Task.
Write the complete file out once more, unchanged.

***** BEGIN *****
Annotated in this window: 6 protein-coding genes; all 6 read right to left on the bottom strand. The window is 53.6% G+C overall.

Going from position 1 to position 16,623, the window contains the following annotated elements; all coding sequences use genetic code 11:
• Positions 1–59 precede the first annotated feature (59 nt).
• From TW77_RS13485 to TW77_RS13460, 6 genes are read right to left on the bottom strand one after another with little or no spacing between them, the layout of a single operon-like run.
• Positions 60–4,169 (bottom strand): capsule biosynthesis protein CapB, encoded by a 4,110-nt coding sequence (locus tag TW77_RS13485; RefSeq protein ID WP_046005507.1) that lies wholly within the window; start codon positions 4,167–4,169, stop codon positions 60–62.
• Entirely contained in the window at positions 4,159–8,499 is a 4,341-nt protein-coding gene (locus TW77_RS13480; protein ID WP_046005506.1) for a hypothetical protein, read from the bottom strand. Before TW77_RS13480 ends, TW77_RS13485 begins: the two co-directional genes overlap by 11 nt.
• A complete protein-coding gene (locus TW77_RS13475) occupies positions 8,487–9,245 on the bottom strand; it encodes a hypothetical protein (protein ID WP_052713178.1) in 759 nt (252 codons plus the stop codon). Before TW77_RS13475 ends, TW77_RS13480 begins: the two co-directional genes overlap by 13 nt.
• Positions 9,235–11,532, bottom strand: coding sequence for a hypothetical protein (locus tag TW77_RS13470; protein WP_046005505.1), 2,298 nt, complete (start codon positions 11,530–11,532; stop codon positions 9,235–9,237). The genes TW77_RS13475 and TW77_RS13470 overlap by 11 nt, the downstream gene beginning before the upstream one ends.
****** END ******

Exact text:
Annotated in this window: 6 protein-coding genes; all 6 read right to left on the bottom strand. The window is 53.6% G+C overall.

Going from position 1 to position 16,623, the window contains the following annotated elements; all coding sequences use genetic code 11:
• Positions 1–59 precede the first annotated feature (59 nt).
• From TW77_RS13485 to TW77_RS13460, 6 genes are read right to left on the bottom strand one after another with little or no spacing between them, the layout of a single operon-like run.
• Positions 60–4,169 (bottom strand): capsule biosynthesis protein CapB, encoded by a 4,110-nt coding sequence (locus tag TW77_RS13485; RefSeq protein ID WP_046005507.1) that lies wholly within the window; start codon positions 4,167–4,169, stop codon positions 60–62.
• Entirely contained in the window at positions 4,159–8,499 is a 4,341-nt protein-coding gene (locus TW77_RS13480; protein ID WP_046005506.1) for a hypothetical protein, read from the bottom strand. Before TW77_RS13480 ends, TW77_RS13485 begins: the two co-directional genes overlap by 11 nt.
• A complete protein-coding gene (locus TW77_RS13475) occupies positions 8,487–9,245 on the bottom strand; it encodes a hypothetical protein (protein ID WP_052713178.1) in 759 nt (252 codons plus the stop codon). Before TW77_RS13475 ends, TW77_RS13480 begins: the two co-directional genes overlap by 13 nt.
• Positions 9,235–11,532, bottom strand: coding sequence for a hypothetical protein (locus tag TW77_RS13470; protein WP_046005505.1), 2,298 nt, complete (start codon positions 11,530–11,532; stop codon positions 9,235–9,237). The genes TW77_RS13475 and TW77_RS13470 overlap by 11 nt, the downstream gene beginning before the upstream one ends.